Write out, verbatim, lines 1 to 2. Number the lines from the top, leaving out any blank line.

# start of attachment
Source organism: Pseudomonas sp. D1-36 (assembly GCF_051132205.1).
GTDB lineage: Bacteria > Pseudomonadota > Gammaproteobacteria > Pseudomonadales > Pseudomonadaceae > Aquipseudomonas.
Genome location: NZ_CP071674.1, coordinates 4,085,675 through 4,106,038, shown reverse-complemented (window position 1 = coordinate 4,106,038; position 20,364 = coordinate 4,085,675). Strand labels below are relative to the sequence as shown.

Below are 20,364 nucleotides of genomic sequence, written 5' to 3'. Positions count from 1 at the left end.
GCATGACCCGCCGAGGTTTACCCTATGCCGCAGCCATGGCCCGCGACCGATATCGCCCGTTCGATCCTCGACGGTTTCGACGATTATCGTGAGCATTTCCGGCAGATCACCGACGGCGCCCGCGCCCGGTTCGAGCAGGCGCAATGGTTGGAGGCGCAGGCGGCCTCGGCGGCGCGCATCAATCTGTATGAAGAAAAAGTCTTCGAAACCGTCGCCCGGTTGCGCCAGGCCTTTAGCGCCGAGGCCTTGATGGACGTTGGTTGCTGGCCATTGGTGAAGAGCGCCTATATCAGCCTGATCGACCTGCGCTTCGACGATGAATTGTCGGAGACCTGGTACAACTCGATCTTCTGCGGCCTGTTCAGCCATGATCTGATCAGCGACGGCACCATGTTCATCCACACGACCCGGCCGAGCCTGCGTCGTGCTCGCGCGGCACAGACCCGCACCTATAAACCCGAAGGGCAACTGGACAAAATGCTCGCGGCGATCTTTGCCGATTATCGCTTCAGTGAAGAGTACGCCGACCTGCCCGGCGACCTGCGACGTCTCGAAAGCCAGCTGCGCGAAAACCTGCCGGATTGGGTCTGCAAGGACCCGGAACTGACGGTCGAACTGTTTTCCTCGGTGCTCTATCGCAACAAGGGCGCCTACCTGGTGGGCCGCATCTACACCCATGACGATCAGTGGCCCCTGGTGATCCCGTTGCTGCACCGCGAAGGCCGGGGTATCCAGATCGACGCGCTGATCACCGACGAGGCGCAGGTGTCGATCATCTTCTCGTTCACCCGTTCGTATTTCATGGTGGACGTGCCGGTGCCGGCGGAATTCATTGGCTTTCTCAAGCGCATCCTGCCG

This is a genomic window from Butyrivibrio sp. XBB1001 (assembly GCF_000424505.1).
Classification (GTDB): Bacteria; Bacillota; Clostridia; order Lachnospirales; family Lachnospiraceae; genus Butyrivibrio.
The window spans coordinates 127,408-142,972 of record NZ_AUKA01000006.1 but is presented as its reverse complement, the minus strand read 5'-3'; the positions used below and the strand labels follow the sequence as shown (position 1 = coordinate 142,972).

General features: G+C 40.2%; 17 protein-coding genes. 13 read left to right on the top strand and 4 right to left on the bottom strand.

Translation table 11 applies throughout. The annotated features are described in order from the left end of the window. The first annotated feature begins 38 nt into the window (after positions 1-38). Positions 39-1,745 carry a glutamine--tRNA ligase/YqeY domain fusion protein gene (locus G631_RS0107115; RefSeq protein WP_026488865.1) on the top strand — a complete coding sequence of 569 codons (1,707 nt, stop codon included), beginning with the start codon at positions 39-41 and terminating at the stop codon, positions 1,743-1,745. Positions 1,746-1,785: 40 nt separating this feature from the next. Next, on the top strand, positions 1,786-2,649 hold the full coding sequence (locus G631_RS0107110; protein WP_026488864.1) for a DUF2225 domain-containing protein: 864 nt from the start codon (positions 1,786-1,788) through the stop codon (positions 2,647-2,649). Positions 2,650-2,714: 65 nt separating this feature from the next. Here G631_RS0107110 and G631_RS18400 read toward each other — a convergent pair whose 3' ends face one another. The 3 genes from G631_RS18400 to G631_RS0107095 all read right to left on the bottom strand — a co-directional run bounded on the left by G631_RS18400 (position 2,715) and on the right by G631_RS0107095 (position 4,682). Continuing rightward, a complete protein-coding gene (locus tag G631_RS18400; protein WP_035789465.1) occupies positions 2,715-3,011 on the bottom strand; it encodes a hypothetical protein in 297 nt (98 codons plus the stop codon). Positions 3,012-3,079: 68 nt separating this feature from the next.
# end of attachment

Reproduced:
Source organism: Pseudomonas sp. D1-36 (assembly GCF_051132205.1).
GTDB lineage: Bacteria > Pseudomonadota > Gammaproteobacteria > Pseudomonadales > Pseudomonadaceae > Aquipseudomonas.